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The three referenda will be conducted by postal vote but the proposed timing is critical.   It will be deferred to the time of the next general election in 2020 and this date sets the cat among the pigeons.  Why?

By the time the referendum comes around, MPs will already have voted at the second and possibly at the third readings of the End of Life Choice Bill.  So the referendum will merely be an exercise in confirming public opinion for their decision after they have made it.  

Up until now, parliamentarians have been able to obfuscate and prevaricate when questioned on their stance: “undecided”, “will consult my electorate” etc. 

But deep down they know that the legalisation of assisted dying is popular with the electorate and for good reason: too many deathbed horror stories.

This knowledge is a blessing for those MPs who support assisted dying anyway as they will be able to vote at one with the majority viewpoint.   But it poses a real conundrum for those opposed.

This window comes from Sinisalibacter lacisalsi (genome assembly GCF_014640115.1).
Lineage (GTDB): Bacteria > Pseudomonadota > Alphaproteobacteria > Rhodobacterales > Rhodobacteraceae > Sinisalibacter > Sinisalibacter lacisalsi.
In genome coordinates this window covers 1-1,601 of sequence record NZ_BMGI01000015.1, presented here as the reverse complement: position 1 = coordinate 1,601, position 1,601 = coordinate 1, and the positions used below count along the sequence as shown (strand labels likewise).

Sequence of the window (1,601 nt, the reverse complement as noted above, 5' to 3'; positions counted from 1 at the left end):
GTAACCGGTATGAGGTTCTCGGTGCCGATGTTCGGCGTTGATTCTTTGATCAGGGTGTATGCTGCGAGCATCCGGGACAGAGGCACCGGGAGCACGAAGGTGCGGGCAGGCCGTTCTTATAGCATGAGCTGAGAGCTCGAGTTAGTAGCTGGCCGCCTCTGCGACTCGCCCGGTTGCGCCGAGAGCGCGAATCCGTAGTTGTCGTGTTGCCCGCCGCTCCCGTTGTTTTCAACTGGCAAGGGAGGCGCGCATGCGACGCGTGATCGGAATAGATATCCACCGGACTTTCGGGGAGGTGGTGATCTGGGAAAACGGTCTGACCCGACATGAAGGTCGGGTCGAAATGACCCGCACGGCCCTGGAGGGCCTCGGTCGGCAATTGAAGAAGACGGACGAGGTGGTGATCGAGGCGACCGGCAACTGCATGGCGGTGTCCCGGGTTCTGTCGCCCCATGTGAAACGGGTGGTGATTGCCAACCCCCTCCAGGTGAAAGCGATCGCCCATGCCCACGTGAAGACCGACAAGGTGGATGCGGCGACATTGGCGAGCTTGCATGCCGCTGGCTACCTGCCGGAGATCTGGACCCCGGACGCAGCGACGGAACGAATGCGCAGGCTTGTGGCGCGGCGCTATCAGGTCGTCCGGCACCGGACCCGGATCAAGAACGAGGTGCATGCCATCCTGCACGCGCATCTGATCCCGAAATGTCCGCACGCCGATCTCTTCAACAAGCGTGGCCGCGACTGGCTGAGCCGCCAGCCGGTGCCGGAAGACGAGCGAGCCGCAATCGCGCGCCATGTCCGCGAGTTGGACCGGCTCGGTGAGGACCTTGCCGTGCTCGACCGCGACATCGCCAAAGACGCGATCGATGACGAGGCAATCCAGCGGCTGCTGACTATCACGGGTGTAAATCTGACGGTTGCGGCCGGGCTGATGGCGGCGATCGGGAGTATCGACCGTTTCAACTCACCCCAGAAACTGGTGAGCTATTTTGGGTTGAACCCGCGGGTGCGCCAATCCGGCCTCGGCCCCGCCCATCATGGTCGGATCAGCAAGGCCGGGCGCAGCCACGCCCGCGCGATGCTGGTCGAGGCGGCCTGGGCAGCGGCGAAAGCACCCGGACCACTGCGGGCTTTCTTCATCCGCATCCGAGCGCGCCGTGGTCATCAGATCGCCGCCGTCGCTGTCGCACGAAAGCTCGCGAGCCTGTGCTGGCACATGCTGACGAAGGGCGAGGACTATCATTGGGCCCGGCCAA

How to get oneself elected or re-elected to the next government without saying the “NO” word to questioners at the pre-election Meet the Candidates meetings? 

Because questions there will be and they will start in January 2020 when campaigning starts, whereas the general election will be held much later in the year; probably around September.  Nine months, then, of deflecting questions such as: “Why did you vote NO to assisted dying?” 

A politician must find a way to please.  The job depends on it.  Whether on grounds of intelligence, experience or simple human values he or she must be noteworthy in the mind of the electorate.  More noteworthy than the opponent at least.  

MPs will certainly hear plenty from their respective electorates in the coming quarter, as the second reading is scheduled for April 2019. 

This is a time to make your voice heard.  Write, email, request a personal appointment.  Let your MP know what’s important to you.  

Just once in every three years, your Member of Parliament is receptive to you.  Don’t throw away your chance to guide your lawmaker’s decisions.   Your MP might just be glad you encouraged him/her to be popular. 

Popular reasoning

 
 
 
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